Why "C" Programmers May Think The Millenium Begins
in the Year 2000

By Jeff Robinson

There's been a lot of discussion as whether the new millenium begins this year or next year in 2001. Well, the math geeks will tell you that it really doesn't begin until next year. However, someone experienced in "C" programming may be convinced that it actually already began on Jan. 1, 2000. Let's explore the possible reasoning behind this assumption.

The "C" Programming language allows you to declare a variable as a multiple occurring data item using a special notation. When you make such a declaration its called an "array" and the notation must use the open and close square

brackets on your computer keyboard with the number of occurrences between the brackets.

Here's an example of an integer array which declares 10 items:

Example 1.

    int NumofYears[10];

You can now use the new variable, NumofYears, in any statement in which you would normally place a numeric variable in. However, the stipulation is that you must also indicate which occurrence of the array you want use. That's

because the name "NumofYears" no longer refers to one value but rather a group of values. For instance, if you wanted to assign the number 2000 in the first array slot, you would need to indicate it like this:

Example 2.

    NumofYears[0] = 2000;

Take special note that the number between the brackets in Example 2 is a 0 (zero) and not a 1 (one). Unlike other programming languages where the first array item begins with the subscript of 1, "C" uses a zero-based indexing scheme which requires that the first index be indicated with 0. Now, this could be quite disconcerting if you needed to place 10 numbers in the array and you wanted to somehow match the first number with index array "1" for easy remembrance.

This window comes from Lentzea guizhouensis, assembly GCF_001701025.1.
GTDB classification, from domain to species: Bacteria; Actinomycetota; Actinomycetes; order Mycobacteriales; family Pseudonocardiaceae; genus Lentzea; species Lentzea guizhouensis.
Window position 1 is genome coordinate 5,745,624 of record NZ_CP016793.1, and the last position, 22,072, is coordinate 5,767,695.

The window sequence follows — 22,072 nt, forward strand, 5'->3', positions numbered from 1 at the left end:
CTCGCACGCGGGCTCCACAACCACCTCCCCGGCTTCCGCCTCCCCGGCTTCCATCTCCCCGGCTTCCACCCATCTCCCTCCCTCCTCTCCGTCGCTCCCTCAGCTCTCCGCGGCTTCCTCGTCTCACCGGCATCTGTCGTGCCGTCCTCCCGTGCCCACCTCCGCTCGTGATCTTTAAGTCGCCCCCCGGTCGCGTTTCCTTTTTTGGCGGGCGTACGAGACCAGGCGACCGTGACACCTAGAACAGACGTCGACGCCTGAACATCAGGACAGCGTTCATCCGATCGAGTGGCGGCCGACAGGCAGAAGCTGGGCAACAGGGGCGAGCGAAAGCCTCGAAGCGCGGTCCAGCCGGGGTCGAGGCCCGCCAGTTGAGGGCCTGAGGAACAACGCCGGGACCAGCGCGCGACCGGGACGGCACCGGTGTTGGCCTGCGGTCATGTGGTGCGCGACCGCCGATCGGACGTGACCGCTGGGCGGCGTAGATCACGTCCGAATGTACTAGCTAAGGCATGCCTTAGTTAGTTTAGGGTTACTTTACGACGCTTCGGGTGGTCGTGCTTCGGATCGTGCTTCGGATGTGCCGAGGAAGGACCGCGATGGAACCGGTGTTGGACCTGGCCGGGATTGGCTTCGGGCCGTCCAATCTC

Example 3.

    for (i=1; i<=10; i++)
    Numof Years[i] = 2000 + i;

The for loop above actually assigns the first number, 2001, to the second index position at Numof Years[1] not the first index position of NumofYears[0]! Until a value is placed at NumofYears[0], it would be left unassigned and unused. Furthermore, because the last index in the array is actually indexed at NumofYears[9], the last assignment in the for loop would generate an error because it attempts to place a value at NumofYears[10] which is actually the eleventh array index. Quite a conundrum, huh?

To get around this problem, "C" programmers sometimes include that one extra value at the beginning of arrays that's really a throw-away value. In this case, the value for the last year in this millenium, 2000, gets to become the first year stored in our array at index value 0. Now, all we have to remember is that the first year of the next millenium really is in the array position indicated by subscript 1. In our situation, the previous declaration for NumofYears and the for loop assignment could be changed to include the value for the year 2000 in this manner:

Example 4.

    int NumofYears[11];     /*Need to make 11 assignments now */
    for (i=0; i<=10; i++)     /*Change loop to make 11 assignments 2000-2010*/
    Numof Years[i] = 2000 + i;

Thus, we can now understand how a "C" programmer may begin to think that the year 2000 and not 2001 is the first year in the new millenium: "C" is a zero-based language and some value has to go into that index at position 0. Solution: allow the millenium to begin at the year 2000 and our zero-based array will be properly filled!